These observations — where I look at Real Madrid’s history, its players on loan, Castilla, tactical tidbits, and other relevant thoughts — are now a regular thing. All previous editions can be found here.
It was merely the opening goal of the game — one of three — but probably the most important juncture of a Clasico that would ultimately end in despair for Barcelona: In the 32nd minute, David Alaba popped up at the top of Real Madrid’s box to pick Memphis Depay’s pocket, before passing it out wide to Vinicius Jr and sprinting up the field to become Real Madrid’s highest outlet on the pitch. Vinicius, instead of playing an obvious pass down the flank, executed a more difficult pass centrally to Rodrygo — allowing Alaba to surge forward as a third-man runner. Rodrygo played it to the Austrian, who slung a shot — on an xG of 0.05 — into the far post. It was a sequence straight out of a video game.
It was a brilliant moment to highlight, because it stood for so much more than just a goal. In one passage of play, Alaba showed his defensive awareness, off-ball movement, and ball-striking ability. Between point A and point B, Vinicius deep-fried (‘cooked’ is too polite of a word) Oscar Mingueza and showed his passing range. Rodrygo, even when he’s not getting many touches, proved he can be efficient in a single moment when the team needs him.
13 minutes later, Barcelona headed to the tunnel, and came back out with a change in personnel. Ronald Koeman kept Mingueza — whatever was left of him — off the field in exchange for Philippe Coutinho. Mingueza was not having fun defending Vinicius.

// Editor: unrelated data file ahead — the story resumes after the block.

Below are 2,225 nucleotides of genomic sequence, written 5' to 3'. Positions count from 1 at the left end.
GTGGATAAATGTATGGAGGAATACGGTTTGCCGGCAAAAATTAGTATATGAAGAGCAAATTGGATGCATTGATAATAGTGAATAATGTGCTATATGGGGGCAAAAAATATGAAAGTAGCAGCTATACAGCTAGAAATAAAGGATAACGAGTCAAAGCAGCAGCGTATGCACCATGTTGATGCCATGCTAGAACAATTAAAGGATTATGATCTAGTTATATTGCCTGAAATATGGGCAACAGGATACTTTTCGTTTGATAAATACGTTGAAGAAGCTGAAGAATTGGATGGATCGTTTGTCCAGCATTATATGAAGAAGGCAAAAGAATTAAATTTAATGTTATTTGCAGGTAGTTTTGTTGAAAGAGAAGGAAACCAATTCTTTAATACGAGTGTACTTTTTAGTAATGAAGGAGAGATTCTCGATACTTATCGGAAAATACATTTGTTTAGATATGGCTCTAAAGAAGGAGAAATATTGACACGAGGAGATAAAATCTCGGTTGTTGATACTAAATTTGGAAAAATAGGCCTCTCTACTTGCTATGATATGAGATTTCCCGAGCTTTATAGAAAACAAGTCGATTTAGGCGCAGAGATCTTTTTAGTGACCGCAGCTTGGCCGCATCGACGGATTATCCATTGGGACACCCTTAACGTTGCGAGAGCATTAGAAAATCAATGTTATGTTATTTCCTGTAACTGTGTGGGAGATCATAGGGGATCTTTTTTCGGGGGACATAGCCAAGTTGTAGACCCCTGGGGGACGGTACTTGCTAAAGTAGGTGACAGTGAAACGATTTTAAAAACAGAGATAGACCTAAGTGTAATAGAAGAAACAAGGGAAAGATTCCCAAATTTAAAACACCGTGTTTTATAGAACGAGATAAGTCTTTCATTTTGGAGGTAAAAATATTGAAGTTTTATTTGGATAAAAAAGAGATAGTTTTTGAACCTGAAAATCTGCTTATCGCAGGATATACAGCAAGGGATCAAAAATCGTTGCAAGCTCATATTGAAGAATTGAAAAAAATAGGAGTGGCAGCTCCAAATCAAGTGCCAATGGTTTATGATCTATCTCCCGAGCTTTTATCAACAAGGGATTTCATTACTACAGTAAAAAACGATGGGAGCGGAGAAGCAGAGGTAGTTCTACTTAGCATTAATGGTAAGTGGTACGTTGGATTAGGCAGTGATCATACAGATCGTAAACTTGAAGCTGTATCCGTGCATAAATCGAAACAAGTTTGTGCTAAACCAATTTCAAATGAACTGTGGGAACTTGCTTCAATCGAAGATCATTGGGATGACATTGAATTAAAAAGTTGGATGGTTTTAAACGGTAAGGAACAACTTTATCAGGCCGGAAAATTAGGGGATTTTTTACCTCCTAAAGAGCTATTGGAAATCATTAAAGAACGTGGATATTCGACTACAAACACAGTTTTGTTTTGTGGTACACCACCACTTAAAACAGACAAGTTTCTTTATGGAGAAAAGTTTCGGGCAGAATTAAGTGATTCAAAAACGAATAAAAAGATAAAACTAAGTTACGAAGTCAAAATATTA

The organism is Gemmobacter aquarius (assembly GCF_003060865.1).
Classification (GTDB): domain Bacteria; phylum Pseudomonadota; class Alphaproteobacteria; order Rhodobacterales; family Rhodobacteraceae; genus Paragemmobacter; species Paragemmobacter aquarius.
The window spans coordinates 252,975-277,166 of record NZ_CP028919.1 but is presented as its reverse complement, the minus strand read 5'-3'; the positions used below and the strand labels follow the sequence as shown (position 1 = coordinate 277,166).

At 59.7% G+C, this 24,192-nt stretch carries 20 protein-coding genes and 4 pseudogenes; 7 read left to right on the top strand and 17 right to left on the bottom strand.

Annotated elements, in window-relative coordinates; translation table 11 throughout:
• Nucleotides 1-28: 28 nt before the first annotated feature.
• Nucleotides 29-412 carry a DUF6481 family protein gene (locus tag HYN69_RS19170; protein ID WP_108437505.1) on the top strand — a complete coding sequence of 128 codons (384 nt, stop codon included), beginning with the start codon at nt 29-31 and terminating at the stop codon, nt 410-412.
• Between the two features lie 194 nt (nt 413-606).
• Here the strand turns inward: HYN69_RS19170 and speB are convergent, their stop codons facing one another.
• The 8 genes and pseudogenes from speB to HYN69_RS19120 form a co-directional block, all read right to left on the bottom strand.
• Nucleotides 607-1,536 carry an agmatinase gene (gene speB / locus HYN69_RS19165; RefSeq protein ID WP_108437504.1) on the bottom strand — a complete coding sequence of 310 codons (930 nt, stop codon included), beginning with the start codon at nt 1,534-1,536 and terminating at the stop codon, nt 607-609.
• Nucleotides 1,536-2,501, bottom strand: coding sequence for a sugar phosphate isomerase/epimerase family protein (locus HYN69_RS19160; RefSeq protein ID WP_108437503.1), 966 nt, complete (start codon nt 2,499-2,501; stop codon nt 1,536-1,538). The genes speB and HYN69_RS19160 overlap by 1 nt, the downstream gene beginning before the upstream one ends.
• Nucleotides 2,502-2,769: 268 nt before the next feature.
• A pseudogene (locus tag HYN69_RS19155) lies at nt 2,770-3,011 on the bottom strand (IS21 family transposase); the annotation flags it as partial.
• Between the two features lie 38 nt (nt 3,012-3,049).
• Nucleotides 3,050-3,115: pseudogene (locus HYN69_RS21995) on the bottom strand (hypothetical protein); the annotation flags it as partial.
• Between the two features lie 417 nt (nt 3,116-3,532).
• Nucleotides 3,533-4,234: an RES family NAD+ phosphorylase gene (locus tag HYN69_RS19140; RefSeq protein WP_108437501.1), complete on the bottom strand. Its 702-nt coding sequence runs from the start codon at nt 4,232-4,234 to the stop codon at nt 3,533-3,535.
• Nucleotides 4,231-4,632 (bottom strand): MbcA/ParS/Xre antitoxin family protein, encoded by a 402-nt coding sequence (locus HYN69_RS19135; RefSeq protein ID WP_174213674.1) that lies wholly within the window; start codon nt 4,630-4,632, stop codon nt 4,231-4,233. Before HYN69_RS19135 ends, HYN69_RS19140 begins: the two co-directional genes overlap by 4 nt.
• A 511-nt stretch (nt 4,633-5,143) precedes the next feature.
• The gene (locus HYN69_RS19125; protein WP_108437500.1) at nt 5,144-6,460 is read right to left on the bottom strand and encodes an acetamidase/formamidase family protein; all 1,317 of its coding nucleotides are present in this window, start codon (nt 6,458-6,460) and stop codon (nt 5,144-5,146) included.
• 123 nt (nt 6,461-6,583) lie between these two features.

“They got it right in the first part and we didn’t,” Barcelona midfielder Sergio Busquets said after the game. “We knew they were going to let us have the ball but they had speed with Rodrygo and Vinicius.
Busquets knew what we all knew: Real Madrid’s tactical blueprint vs Shakhtar was a premonition of what was to come. And Barcelona played it much better than Shakhtar did — partly because the scouting report was out, and partly because Barcelona are just better than the Ukrainians. But that they could not stop it entirely was a testament to how efficient Real Madrid can be despite not generating many offensive chances. Ancelotti’s men did not overrun Barcelona. By all accounts, this was an even contest that could’ve leaned either way. Barca pressed well and their transition defense held up for large stretches of the game. They held Vinicius to zero shots and one key pass. Benzema and Rodrygo were detained to just one shot each.